Robin Davisson Receives American Heart Association Award
Robin Davisson, professor of cell and developmental biology at Weill Cornell Medical College and the Andrew Dickson White Professor of Molecular Physiology at Cornell University, was recently awarded one of the most prestigious prizes of her discipline: the 2012 Arthur C. Corcoran Memorial Award and Lecture from the American Heart Association.
|Dr. Robin Davisson|
Davisson received the international prize for distinguished research in the field of hypertension at the 2012 High Blood Pressure Research Scientific Sessions Sept. 19-22, in Washington, D.C.
"Dr. Davisson's selection to deliver the Corcoran Award lecture recognizes her leadership in the field of hypertension research and her enormous impact on the careers of young scientists," said Michael I. Kotlikoff, the Austin O. Hooey Dean of Veterinary Medicine. "Robin has made superb contributions that have both changed conventional thinking about cardiovascular science and traditional strategies for treating cardiovascular disease."
Davisson's research focuses on mechanisms of function, control and signaling of the cardiovascular system as well as disorders of these mechanisms in the context of diseases such as hypertension, heart failure and pre-eclampsia. Her investigations employ the interdisciplinary approach of "functional genomics," an endeavor at the interface of physiology and molecular biology.
At the Corcoran Award ceremony, Davisson shared highlights of her research and also described the importance of a robust research ecosystem — a set of scientific research and educational elements — that she said is at risk due to a variety of political and economic issues.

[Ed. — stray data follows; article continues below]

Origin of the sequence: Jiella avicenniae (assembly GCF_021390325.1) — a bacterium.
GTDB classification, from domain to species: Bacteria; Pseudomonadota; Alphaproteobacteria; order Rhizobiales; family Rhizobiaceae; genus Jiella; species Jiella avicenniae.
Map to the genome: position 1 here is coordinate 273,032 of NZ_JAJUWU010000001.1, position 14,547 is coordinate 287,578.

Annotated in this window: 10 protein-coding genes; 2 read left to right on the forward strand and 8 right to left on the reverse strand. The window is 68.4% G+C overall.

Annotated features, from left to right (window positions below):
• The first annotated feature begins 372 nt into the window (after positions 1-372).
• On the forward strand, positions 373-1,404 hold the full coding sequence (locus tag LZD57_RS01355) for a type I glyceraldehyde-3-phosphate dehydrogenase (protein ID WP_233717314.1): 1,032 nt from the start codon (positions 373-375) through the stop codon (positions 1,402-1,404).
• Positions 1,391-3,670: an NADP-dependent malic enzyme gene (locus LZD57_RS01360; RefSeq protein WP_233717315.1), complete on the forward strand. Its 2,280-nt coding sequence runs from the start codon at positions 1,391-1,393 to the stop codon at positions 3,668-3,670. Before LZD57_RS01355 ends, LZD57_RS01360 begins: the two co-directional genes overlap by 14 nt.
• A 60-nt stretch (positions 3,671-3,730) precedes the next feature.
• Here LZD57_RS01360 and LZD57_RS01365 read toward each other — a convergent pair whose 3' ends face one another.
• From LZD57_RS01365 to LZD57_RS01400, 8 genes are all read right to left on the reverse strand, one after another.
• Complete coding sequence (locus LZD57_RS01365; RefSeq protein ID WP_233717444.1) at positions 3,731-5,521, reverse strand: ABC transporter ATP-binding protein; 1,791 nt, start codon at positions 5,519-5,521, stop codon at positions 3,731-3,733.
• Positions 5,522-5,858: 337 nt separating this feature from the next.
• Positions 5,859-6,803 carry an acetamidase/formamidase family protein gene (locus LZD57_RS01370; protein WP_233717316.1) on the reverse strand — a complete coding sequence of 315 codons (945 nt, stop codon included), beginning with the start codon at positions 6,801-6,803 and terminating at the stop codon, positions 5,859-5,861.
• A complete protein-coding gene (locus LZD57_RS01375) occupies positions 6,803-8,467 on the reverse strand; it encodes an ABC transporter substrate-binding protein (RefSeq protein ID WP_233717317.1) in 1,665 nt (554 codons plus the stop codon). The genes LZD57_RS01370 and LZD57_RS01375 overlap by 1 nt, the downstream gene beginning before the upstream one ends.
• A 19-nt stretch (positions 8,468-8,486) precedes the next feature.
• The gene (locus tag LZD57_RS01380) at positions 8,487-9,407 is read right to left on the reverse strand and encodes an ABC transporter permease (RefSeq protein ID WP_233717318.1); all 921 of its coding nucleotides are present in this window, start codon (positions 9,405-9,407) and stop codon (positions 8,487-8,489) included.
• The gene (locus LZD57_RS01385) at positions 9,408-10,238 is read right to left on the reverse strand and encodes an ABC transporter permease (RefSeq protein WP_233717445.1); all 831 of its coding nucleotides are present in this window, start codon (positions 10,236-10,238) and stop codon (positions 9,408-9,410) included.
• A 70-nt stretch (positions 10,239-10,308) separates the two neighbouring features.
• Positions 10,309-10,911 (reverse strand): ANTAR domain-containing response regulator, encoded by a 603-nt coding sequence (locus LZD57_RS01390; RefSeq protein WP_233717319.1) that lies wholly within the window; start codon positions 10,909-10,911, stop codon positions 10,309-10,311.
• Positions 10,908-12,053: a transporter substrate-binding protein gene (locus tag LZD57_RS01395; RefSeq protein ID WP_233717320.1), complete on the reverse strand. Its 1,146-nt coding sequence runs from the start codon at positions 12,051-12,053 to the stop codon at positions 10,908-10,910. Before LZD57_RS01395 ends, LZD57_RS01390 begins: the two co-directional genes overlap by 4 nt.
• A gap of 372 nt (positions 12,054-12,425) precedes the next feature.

This ecosystem begins in K-12 and requires supportive families; motivated science and technology teachers; adequate facilities; research opportunities throughout undergraduate, graduate and postdoctoral study that is guided by devoted and talented faculty; job security for productive faculty to support the academic freedom needed to test risky or controversial ideas and hypotheses; and access to competitive, peer-reviewed research support, said Davisson, who holds a joint appointment at the College of Veterinary Medicine at Cornell University and Weill Cornell.
Davisson has been engaged in graduate student education and professional development since the start of her faculty career. At the University of Iowa, she developed and taught a course called Survival Skills for a Research Career, which focused on the full spectrum of communication, grant-writing and other skills needed to establish a successful research laboratory in an academic setting. She also spearheaded the first Master in Teaching program at Iowa, designed to educate graduate students about teaching in higher education.
She has continued these efforts at Cornell and has been honored for mentoring undergraduate, graduate and postdoctoral students in the areas of research, teaching and career development.